So much wrong thinking going on out there it’s no wonder we are falling behind the rest of the world. Too many guillable, non-thinkers.

    1. Mitch

      I know this is a bit dated, but felt the need to correct what I think is a common misconception. People have the same kinds of confusions about sugar and fiber as well.

      No, gluten is not “just gluten”. You incorrectly infer that there is merely one molecular configuration of one chemical, “a” protein called gluten. It just isn’t so.

      Gluten is a catch-all term referring to a family of proteins and sometimes the cohort of associated enzymes and other chemical constituents. The two most important components are the gliadins and the glutenins, the balances of which, and the exact electromechanical configurations of which, like the rest of the cohort depend upon what the genes code for.

      Different genes give different proteins in differing relative abundances, which are then modified by different chemcal pathways arising from the different enzymes.

  14. zach hull

    Fascinating trail of articles that ties together the introduction of a super high gluten wheat (dwarf wheat) in 1979 that IMMEDIATELY precedes the dramatic rise of obesity in the US. Fascinating and scary.
    1. Normal Borlaug wins the Nobel Prize for “inventing” dwarf wheat with twice the gluten chromosomes

    2. How Borlaug wheat compares to the “old” 14 chromosome Einkron wheat:
    In contrast with more modern forms of wheat, evidence suggests the gliadin protein of einkorn may not be as toxic to sufferers of coeliac disease. Einkorn wheat does contain gluten, but is different from most wheats in that it contains only 14 chromosomes as opposed to 28 in emmer or 42 in modern wheats. This alters the gluten structure which may be why it does not affect those with gluten intolerance as much as other wheats

    3. Oops! Why Borlaug’s wheat is BAD:
    The old fourteen chromosome containing Einkorn wheat codes for the small number of gluten proteins and those that it does produce are the least likely to trigger celiac disease and inflammation. The new dwarf wheat contains twenty-eight or twice as many chromosomes and produces a large variety of gluten proteins, including the ones most likely to cause celiac disease.

    4. Borlaug’s wheat is introduced to the US:
    By late 1979, 147 semi-dwarf varieties of wheat and 6 of rice had been
    released. Many of these included varieties developed in the international
    centers in their ancestry. Semi-dwarf wheat was planted on about 22 percent of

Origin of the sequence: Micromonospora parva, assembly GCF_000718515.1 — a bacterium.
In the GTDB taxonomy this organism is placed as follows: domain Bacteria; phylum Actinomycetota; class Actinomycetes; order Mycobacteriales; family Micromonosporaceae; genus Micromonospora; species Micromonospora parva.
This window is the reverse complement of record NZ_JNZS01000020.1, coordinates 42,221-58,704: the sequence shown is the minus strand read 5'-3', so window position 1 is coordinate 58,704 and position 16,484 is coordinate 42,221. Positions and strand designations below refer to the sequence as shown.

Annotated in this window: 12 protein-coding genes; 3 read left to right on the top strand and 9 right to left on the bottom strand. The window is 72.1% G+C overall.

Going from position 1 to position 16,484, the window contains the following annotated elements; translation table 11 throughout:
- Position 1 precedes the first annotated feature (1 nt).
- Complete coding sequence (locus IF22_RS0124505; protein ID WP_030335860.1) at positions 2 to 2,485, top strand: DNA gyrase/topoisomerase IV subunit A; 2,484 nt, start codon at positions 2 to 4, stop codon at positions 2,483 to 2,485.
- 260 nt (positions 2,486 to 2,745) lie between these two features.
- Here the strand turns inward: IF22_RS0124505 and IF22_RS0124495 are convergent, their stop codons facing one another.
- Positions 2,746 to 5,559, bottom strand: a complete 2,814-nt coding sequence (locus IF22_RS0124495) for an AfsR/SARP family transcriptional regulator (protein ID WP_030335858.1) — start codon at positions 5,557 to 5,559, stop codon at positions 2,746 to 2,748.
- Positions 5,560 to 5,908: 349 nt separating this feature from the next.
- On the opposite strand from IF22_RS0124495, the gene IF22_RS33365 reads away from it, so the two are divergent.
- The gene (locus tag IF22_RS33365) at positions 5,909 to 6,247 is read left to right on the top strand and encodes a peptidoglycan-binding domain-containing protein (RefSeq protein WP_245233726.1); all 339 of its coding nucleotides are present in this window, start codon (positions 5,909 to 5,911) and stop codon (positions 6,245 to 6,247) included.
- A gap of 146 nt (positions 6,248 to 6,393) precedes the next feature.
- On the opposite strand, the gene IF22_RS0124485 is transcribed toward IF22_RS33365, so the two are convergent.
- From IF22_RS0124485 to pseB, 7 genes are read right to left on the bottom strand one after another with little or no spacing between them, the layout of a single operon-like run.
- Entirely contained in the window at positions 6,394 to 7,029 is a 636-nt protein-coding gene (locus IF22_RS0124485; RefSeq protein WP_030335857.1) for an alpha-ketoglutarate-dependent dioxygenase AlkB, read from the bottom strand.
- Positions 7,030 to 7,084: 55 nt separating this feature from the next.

the U.S. wheat area in 1974 and roughly 29 percent in 1979. Semi-dwarf
    rice varieties represented about 9 percent of the U.S. rice area in 1979. The
    semi-dwarfs have represented an evolutionary rather than revolutionary change.
    Their use is likely to expand.

    5. ONE year later Obesity rates start to skyrocket:
    From 1980 to 2008, the prevalence of obesity in children aged 6 to 11 years tripled from 6.5% to 19.6%. The prevalence of obesity in teenagers more than tripled from 5% to 18.1% in the same time frame. Obesity rates have increased for all population groups in the United States over the last several decades.[12] Between 1986 and 2000, the prevalence of severe obesity (BMI ≥ 40 kg/m2) quadrupled from one in two hundred Americans to one in fifty. Extreme obesity (BMI ≥ 50 kg/m2) in adults increased by a factor of five, from one in two thousand to one in four hundred. There have been similar increases seen in children and adolescents, with the prevalence of overweight in pediatric age groups nearly tripling over the same period. Approximately nine million children over six years of age are considered obese. Several recent studies have shown that the rise in obesity in the US is slowing, possibly explained by saturation of health-oriented media or a biological limit on obesity.[13]
    CDC info map here (scroll down and watch the map change, starts in 1985, 6 years after the introduction of Borlaug’s wheat):

    6. This mutant wheat (now 42 chromosomes) accounts for 99% (no pun intended) of the wheat grown worldwide.


    1. Crystal Haidl

      Zack, thanks for piecing together that trail. An interesting parallel is the formation of the International Wheat Gluten Association (IWGA) in 1979 . It seems we have them to thank for our globally glutenized world.
      In their own words–